Cardiovascular System of the Head and Neck

The cardiovascular system of the head and neck includes the arteries which supply oxygenated blood to the brain (and to the other organs of the head, including the mouth and eyes), and the veins which return deoxygenated blood from these organs to the heart.

The brain requires a constant flow of blood to provide the glucose and oxygen that it needs to function properly while removing the accumulated wastes. Four arteries...

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Full Cardiovascular System of the Head and Neck Description

[Continued from above] . . . provide blood flow to the brain: the left and right internal carotid arteries and the left and right vertebral arteries. The internal carotid arteries provide blood mainly to the anterior regions of the brain while the vertebral arteries provide blood to the posterior regions. All four of the brain’s major arteries meet at a ring-shaped arterial junction known as the circle of Willis. The circle of Willis provides blood to the entire brain even if one of the arteries becomes blocked. Smaller arterioles and capillaries branch off from these arteries and run through the pia mater carrying blood to the individual regions of the brain.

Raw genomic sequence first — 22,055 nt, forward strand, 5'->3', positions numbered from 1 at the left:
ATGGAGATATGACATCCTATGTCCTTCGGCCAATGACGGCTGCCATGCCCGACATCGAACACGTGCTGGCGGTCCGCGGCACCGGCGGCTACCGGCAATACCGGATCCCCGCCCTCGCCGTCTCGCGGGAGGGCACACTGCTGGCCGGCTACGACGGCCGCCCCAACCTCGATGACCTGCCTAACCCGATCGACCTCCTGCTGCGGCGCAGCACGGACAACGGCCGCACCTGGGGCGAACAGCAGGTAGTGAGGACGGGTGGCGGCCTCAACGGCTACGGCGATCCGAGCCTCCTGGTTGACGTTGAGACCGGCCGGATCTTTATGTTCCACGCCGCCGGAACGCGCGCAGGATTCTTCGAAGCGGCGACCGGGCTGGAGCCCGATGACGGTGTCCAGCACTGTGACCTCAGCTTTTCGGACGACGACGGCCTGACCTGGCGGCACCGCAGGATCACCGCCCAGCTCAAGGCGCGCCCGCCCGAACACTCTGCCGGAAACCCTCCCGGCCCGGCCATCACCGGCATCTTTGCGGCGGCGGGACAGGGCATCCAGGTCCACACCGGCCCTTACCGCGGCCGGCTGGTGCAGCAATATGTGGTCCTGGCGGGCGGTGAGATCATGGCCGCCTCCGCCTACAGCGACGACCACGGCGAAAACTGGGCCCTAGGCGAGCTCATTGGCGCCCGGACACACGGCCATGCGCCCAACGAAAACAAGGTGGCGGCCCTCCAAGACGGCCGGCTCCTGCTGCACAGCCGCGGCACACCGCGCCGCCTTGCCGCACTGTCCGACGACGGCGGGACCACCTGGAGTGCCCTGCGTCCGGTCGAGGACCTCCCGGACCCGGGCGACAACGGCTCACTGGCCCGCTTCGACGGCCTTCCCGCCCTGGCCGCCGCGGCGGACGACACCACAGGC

Blood leaving the brain to return to the heart travels through two vein systems: the dural venous sinuses and the deep veins of the brain. The dural venous sinuses are channels within the dura mater that receive cerebrospinal fluid and blood from the superficial structures of the brain. The deep veins of the brain receive blood from the deeper structures of the brain. Both vein systems drain into the internal jugular vein, which carries blood back to the heart.

Prepared with the help of Tim Taylor, Anatomy and Physiology Instructor